8. Uncertainty breeds opportunity.

One of the things that singles don’t like is that they can’t predict the future. Or control it. They think, “Will I be alone forever? Will I be an old maid? Where should I go to meet people?” Lots of people don’t like uncertainty and unanswered questions. But uncertainty brings a ton of opportunity. Your options are endless!! And that’s a good thing! You just need to believe that it is, too.

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9. Focus on what you have, not what you don’t.

This is rule #1 of the Law of Attraction. If you’re not familiar with it, I suggest you read about it. When you focus on the negativity of being single, you are only putting negative vibrations out there to everyone. They will pick up on it. Focus on your great job, wonderful friends, your health, your car, food on your table—you name it. When you focus on the good things, your vibration will change to being positive. Other people will pick up on it and want to be around you even more than they already do.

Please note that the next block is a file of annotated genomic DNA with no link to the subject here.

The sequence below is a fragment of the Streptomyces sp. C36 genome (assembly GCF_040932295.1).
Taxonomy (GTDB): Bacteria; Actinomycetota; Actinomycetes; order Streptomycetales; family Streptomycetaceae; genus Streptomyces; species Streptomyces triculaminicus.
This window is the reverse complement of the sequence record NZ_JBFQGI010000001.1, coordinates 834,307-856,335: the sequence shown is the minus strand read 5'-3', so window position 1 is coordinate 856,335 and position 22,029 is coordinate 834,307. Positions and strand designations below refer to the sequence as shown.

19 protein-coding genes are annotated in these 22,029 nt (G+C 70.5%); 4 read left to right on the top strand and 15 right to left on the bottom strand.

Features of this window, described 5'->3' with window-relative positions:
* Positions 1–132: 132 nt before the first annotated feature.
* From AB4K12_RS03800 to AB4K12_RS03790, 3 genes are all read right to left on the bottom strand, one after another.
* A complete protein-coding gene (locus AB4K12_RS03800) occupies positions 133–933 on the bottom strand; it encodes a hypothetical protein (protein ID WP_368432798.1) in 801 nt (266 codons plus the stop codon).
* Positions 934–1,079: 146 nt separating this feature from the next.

10. Keep busy with things that make you happy.

Do you like running? Join a running group! Do you love to read? Join a book club! Do you like to go to happy hour with your friends? Do it! The more you keep busy, the less you’ll focus on the negatives of being single (but there really aren’t any negatives—only what you think are negatives). Keep busy and have fun. And who knows who you will meet in the process?

11. You need to love yourself the way you want to be loved by a partner.

If you have been nasty to your partners in past relationships, re-think that! If you’re being nasty to yourself, stop doing that! Love yourself! Treat yourself with kindness and respect. If you want a quality relationship with a person who will treat you well, you need to start doing it yourself.